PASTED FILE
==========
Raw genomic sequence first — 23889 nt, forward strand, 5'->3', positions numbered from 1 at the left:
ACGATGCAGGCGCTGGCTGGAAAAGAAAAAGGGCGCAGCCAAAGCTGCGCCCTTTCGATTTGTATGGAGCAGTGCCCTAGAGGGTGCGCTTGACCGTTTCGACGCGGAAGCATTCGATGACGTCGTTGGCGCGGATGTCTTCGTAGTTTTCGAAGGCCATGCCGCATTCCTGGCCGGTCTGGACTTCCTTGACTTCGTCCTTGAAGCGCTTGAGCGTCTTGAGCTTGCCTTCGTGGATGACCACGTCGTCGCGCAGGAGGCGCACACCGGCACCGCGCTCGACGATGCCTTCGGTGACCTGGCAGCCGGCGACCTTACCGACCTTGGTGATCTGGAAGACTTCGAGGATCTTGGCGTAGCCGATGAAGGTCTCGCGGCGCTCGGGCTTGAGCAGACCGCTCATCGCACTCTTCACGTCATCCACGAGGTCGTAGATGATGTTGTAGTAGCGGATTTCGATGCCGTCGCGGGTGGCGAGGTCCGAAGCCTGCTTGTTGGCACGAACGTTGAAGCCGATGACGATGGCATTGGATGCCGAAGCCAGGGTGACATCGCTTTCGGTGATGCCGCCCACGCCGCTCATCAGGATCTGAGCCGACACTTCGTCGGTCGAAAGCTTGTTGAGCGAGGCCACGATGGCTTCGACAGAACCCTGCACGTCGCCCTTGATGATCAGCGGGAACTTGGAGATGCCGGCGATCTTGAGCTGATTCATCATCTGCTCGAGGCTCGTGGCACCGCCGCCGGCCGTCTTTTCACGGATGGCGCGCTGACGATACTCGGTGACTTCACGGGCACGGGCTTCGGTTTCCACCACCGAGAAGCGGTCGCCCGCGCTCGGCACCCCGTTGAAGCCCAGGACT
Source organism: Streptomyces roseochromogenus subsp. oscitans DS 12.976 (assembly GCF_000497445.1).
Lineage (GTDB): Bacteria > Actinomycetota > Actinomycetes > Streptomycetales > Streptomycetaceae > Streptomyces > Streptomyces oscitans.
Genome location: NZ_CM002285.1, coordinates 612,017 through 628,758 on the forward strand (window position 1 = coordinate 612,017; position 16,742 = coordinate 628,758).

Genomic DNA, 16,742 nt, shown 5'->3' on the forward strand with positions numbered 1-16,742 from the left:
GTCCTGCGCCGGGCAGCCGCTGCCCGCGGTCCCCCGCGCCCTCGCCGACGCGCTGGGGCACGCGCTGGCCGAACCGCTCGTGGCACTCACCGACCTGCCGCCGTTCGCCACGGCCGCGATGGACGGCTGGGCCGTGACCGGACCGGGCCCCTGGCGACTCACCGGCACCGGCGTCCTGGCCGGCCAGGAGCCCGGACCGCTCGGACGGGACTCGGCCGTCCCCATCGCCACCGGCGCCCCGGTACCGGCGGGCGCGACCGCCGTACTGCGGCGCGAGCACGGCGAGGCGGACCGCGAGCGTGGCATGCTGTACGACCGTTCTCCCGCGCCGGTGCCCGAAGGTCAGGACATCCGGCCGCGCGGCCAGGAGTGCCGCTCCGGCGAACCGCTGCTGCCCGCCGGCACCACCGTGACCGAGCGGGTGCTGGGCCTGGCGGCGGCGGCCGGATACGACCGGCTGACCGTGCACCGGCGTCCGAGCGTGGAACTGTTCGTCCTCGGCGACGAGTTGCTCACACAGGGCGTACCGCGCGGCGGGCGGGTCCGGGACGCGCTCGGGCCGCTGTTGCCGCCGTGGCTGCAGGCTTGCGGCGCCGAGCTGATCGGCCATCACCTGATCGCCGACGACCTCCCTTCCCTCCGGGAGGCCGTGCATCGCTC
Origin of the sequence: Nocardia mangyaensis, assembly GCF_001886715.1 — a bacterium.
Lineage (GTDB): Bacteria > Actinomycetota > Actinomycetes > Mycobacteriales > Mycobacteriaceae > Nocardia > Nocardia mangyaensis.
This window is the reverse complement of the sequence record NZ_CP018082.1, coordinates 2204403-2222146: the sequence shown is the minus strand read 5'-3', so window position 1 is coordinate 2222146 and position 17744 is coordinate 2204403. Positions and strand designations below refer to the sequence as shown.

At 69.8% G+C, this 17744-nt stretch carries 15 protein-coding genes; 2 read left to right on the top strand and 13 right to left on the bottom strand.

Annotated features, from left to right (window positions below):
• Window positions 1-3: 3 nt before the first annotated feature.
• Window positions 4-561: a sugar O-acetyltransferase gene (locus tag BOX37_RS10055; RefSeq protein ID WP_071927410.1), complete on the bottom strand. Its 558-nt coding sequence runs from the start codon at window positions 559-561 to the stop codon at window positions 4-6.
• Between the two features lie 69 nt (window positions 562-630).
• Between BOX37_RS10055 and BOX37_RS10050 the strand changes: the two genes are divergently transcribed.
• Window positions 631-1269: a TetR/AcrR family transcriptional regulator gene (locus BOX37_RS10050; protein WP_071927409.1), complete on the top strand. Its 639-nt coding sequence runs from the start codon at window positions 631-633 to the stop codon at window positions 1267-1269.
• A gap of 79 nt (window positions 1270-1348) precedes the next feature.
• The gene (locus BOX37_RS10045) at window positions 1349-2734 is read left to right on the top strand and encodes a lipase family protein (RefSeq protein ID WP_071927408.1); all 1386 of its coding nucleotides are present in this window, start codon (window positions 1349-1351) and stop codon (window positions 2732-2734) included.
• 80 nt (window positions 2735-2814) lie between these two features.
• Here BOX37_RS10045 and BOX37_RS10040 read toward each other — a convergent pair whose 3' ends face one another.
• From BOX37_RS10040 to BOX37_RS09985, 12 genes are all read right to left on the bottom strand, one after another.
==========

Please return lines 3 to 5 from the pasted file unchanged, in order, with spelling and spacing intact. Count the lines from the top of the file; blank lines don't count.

Source organism: Streptomyces roseochromogenus subsp. oscitans DS 12.976 (assembly GCF_000497445.1).
Lineage (GTDB): Bacteria > Actinomycetota > Actinomycetes > Streptomycetales > Streptomycetaceae > Streptomyces > Streptomyces oscitans.
Genome location: NZ_CM002285.1, coordinates 612,017 through 628,758 on the forward strand (window position 1 = coordinate 612,017; position 16,742 = coordinate 628,758).